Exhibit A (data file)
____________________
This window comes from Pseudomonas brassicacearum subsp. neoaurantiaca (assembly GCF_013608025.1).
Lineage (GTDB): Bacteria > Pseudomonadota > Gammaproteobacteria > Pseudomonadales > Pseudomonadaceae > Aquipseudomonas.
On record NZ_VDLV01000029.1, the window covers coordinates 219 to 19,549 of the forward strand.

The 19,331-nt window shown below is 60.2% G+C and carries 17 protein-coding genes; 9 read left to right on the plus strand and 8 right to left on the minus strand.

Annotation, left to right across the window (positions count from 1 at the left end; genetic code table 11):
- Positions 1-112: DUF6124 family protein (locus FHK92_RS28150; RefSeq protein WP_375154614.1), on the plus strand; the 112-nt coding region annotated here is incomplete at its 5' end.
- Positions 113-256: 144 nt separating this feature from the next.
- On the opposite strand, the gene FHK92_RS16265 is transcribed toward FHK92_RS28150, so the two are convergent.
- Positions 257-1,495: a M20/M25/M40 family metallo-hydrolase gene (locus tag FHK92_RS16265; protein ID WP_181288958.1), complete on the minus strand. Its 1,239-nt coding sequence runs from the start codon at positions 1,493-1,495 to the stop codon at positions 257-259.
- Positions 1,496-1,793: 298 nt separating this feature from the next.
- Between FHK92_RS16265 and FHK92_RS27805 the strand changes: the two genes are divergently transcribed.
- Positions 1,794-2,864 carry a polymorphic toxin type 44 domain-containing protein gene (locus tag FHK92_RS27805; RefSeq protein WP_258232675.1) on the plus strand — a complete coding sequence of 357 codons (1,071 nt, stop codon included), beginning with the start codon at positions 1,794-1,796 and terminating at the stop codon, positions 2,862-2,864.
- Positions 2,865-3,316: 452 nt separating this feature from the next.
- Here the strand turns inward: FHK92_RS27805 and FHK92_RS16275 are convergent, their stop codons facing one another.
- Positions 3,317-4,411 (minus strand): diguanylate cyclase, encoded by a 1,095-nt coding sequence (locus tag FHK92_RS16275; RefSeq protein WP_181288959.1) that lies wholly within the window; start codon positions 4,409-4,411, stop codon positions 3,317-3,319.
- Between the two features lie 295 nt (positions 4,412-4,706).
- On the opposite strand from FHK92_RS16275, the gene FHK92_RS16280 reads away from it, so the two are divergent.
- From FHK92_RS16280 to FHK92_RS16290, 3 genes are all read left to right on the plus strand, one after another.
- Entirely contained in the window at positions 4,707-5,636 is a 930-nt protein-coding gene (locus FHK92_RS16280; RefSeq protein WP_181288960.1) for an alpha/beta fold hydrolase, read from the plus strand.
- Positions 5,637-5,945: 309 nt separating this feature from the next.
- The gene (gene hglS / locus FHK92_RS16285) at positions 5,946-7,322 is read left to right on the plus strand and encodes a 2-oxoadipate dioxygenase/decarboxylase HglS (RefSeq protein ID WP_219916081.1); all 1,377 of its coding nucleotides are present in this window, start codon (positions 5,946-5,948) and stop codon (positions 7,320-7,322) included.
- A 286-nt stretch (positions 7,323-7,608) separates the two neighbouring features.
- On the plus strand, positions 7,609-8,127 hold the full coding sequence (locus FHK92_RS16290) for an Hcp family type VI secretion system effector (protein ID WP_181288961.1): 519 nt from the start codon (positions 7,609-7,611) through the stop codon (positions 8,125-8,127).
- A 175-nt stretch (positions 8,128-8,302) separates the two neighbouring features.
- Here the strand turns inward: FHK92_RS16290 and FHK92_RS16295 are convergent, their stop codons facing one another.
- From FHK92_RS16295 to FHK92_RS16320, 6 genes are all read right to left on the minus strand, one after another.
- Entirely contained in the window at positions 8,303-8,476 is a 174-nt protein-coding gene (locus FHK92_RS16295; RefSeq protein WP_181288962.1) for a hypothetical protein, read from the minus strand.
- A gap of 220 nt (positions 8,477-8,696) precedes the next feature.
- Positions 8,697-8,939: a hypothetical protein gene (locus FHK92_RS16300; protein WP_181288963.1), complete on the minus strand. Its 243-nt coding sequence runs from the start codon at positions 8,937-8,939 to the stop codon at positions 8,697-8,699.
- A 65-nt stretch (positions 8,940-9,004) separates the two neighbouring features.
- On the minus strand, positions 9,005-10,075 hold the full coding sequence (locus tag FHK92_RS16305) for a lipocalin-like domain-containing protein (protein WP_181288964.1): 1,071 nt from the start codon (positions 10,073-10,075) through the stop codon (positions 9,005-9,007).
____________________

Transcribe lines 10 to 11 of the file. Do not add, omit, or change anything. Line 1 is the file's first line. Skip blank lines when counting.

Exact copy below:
- Positions 1,496-1,793: 298 nt separating this feature from the next.
- Between FHK92_RS16265 and FHK92_RS27805 the strand changes: the two genes are divergently transcribed.